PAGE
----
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What are Synthetic Opiates?

As far as pain-relieving medications go, synthetic opiates offer a quick and easy means for alleviating most any type of pain symptoms. Much like opium (the natural substance from which they’re derived), synthetic opiates act on the same areas of the brain as opium and produce many of the same effects.

Unlike their predecessor, synthetic opiates are man-made, which allows for a wide range of potency levels. Manufacturers can also better calibrate the effects of any one drug to address certain types of pain symptoms.

Besides their pain-relieving effects, one specific category of synthetic opiates offers effective treatment therapies for opiate addiction. Another category, known as semisynthetic opiates, combines opium extracts and synthetic materials to create more than a few different drug formulations.

Opium-Based Drugs

According to Princeton University, the opium poppy seed plant contains a handful of natural opiate-type alkaloids or compounds, which includes the following –

  • Codeine
  • Morphine
  • Opium
  • Oripavine
  • Thebaine

When ingested, the brain converts most all opiate-type drugs into morphine. From there, these drugs stimulate certain key brain cell sites, which produce the body’s own pain-relieving chemicals.

syntetic opiates

Opiate-type alkaloids are present in many synthetic drugs.

In effect, natural opiate drugs work to depress brain and central nervous system functions in one way or another, according to the Institute for Substance Abuse Treatment Evaluation. Likewise, synthetic opiates have similar chemical structures, which enable them to slow down most all bodily functions.

Synthetic Opiates

Drugs capable of altering chemical processes in the brain usually carry a degree of risk for abuse and addiction. This risk stems from the brain’s growing tolerance for the drug’s effects.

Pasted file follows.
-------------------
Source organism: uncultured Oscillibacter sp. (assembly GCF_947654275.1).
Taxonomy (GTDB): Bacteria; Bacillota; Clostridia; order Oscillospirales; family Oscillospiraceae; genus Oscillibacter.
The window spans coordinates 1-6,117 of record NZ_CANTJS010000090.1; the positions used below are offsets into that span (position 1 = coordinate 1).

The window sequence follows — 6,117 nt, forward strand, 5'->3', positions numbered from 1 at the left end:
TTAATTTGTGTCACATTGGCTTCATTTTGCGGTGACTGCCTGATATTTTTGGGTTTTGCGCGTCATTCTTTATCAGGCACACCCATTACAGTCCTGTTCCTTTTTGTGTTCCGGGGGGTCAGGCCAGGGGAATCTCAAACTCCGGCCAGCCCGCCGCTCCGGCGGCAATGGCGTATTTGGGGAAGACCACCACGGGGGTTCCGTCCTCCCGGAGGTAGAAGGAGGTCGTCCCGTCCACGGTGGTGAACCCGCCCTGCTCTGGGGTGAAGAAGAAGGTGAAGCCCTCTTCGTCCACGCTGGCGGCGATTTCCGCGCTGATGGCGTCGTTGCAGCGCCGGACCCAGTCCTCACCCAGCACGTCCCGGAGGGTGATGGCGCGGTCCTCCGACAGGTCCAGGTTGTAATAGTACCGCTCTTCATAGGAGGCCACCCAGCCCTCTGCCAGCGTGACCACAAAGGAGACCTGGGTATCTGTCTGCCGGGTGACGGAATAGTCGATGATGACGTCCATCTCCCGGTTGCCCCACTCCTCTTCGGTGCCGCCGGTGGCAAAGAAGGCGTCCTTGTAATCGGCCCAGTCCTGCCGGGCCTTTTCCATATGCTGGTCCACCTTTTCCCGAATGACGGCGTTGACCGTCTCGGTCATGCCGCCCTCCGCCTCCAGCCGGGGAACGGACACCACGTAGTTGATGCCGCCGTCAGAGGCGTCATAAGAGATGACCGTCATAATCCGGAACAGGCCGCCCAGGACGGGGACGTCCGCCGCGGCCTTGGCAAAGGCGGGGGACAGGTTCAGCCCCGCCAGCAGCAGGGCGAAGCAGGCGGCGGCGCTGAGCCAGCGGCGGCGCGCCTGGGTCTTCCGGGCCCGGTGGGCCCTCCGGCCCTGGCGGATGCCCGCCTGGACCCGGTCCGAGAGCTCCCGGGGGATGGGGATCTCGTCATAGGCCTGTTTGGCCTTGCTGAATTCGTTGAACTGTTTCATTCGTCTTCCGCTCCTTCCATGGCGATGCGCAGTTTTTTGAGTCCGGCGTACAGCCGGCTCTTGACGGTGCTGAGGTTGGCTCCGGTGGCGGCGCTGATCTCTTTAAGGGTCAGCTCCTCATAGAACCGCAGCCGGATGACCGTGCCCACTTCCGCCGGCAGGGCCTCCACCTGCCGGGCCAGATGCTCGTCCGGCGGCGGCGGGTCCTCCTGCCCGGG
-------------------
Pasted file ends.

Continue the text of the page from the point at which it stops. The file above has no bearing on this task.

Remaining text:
While some man-made opiates may be stronger than others, the risk for addiction remains. Some of the more commonly drugs include –

  • Dilaudid
  • Demerol
  • Lortab
  • Atarax
  • Fentanyl
  • Norco

Since opiates already resemble the brain’s own natural substances in chemical structure, the brain easily assimilates opiate effects within its chemical system. As tolerance levels increase, a dependency cycle takes root leaving the brain unable to regulate chemical processes normally without the drug’s effects.

Opiate Addiction Treatment Drugs

Opiate addictions can leave the brain in a chemically imbalanced state for months, or even years after a person stops using. Opiate addiction treatment drugs work to correct these chemical imbalances, which enables those in recovery to function more effectively in everyday life.

Some of the more commonly used treatment drugs include –

Synthetic opiates used to treat opiate addiction produce a more long-term effect than addictive opiates, while helping to reduce the cravings and withdrawals addicts often experience in recovery.

Semisynthetic Opiates

Semisynthetic opiates combine one or more of the natural opium alkaloids with a synthetic formulation. Semisynthetic types include –

  • Hydromorphone
  • Oxymorphone
  • Oxycodone
  • Hydrocodone

Hydromorphone uses morphine as a natural alkaloid. Oxymorphone uses thebaine as a natural alkaloid. Oxycodone uses thebaine and hydrocodone uses codeine.

While synthetic opiates may come from natural opium alkaloids, their man-made characteristics allow for considerably higher potency levels than the original natural compounds.

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